Tuesday, February 28, 2006

If Ever I Cease To Love

Today's link is The Gumbo Pages by Chuck Taggart which will teach you everything you need to know about New Orleans ...and why you should care what happens to the Crescent City.

2/27 4:42 p.m. Torino. I had not planned on watching the Winter Olympics at all. I'm not a fan of winter sports per se --not even the feyest of ice skating routines. I know, minus ten gay points.

I have some residual memory of when I was a kid getting a kick out of the feel and sound of the crunch of snow under my shoes and the tinkling of the trickling of melting ice. Sledding at recess behind our one room school house. Throwing open the curtains to watch with awe as snow fell on Christmas Eve. Catching snowflakes on the tip of your tongue.

That was a long time ago.

So, of course, not in my plan, but I end up watching the opening ceremonies of the Winter Olympics at Torino on television. It was nice. Neat, even. I'd even cal it inspiring. Then Bode Miller's face started showing up everywhere --on the cover of every magazine, including the NY Times Sports magazine. I honestly had never heard of the guy. And if I never hear of him again, I wouldn't mind.

Ah, but then along came Apolo Anton Ohno. In every interview he's unfailingly articulate and polite. And cute as all get out. And he could skate.
He's got five Olympic medals that says so, too. Not 'til today did I learn he was on the cover of Cosmopolitan and somebody's 50 sexiest men list. I don't have a list, but if I did... he'd beat out Matthew McConaughey (and George Clooney) in a heartbeat.

Do enough interviews with people and you get a feel for who's genuine. I like the kid. He's got the great All-American story: raised by a single parent who worked two jobs to support Ohno's training. Found sport to stay out of trouble. He's helped raise money (I think the last count I saw was in the nature of $11 million) for Ronald McDonald House in his native Seattle in addition to giving back to innumerable other charities. A role model --and dare I say it?-- hero, to the entire Asian-American community.

And did I mention he was cute? I'm not a betting kind of person as a rul
e, but I have a feeling he's not likely to end up in Betty Ford. Of course, he's young still, and the Island of Lost Boys may yet sing their siren song.

If I was annoyed at anybody during the Winter Olympics, it was the NBC reporter who kept repeatedly pressing Ohno to say if he was going to Vancouver in 2010 or retire --while the kid was still trying to get his breath back and process the single most important moment in his life. It was like sticking a microphone in the face of a mother who just lost her kids in a fire and asking, "How do you feel?" Even if you didn't go to j-school, you know what I mean.

The closing ceremonies were even better than the opening. I want one of those 125 mph air blowers! Way cool! Look at those guys flying in the air! You just knew they were having a good time! It looked like a lot of fun to me.

Tom Brokaw's moving segment on the role of African Americans in the liberation of Torino from the Nazis, had it aired prior to the Olympics or at the beginning, along with the stunning kick-ass photography of Torino and the Alps they showed in the last 30 seconds of Sunday night before they started running their credits, might have given NBC a big boost in their ratings. Instead of the worst television viewing audience in 20 years, it could have been the highest. Someone tell the mucky-mucks at NBC they blew it. Nobody's fault but their own. They can't blame it on "Dancing with the Stars" or whatever other crap was on television. The major networks all had re-runs on, I guess in assumption that everyone would be watching the Olympics. And in just a few minutes of airtime at the end of it all, it was obvious that NBC had assembled the talent in Torino that they needed to hold the audience.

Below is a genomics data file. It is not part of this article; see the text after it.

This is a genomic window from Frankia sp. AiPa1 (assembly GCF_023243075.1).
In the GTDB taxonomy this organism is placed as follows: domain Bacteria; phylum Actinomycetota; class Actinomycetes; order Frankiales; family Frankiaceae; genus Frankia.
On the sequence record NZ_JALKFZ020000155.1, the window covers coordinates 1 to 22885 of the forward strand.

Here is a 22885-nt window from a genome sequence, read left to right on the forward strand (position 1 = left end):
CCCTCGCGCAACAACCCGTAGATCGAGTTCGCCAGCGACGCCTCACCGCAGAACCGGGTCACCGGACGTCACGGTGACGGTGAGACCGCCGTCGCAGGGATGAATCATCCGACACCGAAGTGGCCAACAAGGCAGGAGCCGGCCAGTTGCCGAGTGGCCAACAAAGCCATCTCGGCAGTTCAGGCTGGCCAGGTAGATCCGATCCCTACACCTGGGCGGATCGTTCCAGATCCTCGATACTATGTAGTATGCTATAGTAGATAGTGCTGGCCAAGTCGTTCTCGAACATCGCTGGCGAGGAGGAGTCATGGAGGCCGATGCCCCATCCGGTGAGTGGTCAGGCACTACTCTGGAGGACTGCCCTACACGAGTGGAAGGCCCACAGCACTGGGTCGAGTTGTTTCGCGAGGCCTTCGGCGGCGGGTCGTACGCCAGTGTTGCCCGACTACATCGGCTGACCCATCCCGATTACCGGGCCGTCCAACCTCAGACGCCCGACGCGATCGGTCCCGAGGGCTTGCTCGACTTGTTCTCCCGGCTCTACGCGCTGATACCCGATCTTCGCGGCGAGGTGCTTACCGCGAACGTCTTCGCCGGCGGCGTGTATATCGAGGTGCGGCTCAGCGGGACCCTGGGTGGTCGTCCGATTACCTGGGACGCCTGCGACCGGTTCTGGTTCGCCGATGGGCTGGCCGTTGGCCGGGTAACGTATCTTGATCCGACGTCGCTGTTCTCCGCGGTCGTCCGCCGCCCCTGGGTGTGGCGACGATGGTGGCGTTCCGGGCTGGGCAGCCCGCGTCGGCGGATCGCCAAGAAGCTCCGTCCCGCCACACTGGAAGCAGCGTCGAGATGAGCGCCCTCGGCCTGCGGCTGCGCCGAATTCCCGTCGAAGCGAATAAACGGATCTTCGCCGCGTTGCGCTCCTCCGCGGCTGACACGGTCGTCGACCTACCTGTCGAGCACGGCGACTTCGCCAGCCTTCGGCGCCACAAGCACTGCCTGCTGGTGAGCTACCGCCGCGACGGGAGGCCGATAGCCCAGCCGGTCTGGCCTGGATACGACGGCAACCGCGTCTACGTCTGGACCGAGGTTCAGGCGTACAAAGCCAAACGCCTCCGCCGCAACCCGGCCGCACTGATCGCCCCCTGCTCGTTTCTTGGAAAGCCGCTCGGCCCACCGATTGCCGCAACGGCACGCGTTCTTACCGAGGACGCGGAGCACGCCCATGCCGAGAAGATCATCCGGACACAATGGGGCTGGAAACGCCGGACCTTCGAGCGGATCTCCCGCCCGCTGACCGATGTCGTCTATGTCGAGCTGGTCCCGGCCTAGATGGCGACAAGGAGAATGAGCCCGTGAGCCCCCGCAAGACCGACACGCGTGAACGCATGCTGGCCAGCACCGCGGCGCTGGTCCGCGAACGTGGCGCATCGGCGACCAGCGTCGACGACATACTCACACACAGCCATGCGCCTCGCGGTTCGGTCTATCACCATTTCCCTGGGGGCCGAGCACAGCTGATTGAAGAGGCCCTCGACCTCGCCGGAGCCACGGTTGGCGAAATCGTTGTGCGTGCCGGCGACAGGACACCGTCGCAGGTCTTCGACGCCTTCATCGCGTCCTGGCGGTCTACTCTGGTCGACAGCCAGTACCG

I caught myself thinking how great it would have been to watch the final footage on a flatscreen. Hey, I got to see it. And the NY Times did have a full page photo of Ohno inside. Was it racism that had the (presumably heterosexual) white male on cover of every major media outlet? Was it the conventional wisdom or presumption of Miller's celebrity draw that made them proceed with the biggest embarrassment of amateur athletics for the foreseeable future? I'd like to listen in on what some journalism profs would have to say about that in their classroom discussions.

Whatever. The Winter Olympics are over now. I found a new poster boy. The next time I get to see Apolo Anton Ohno will probably be on a Wheaties box. If he doesn't compete in Vancouver, NBC would be fools not to have him do commentary. He never faltered once on camera that I saw. Oh, that's right. They are fools. But even fools can learn from their mistakes. Or not.

Anyway, enough of that. It's Mardi Gras and time for some serious celebrating. ...and that is not a contradiction in terms, especially where this year's Mardi Gras is concerned.
Do yourself a favor and click onto the Gumbo Pages, and you'll see what I mean. The sun is shining, it's a beautiful day out. Go out and play.

Monday, February 27, 2006

Laissez les Bon Temps Roulez!

2/25 8 p.m. Saturday night before the impending storm I picked up a po' boy at the Gumbo Pot, serenaded by musicians from New Orleans. Hollering for beads was infectious --they had little girls throwing them, as often as not, on the roof.

In WeHo the LA Times newsrack had a little sign advertising their ongoing coverage of the mother of all awards shows (when people in "the industry" think the sun rises and sets around them) that read, "Who's going to go home with the little guy?" --Did they come up with that just for Boystown, I wonder?

The Feb. 27 issue of Newsweek had a nice piece about Mardi Gras in New Orleans by Michael Patrick Welch that complemented their 'hard' coverage of New Orleans recovery very poignantly.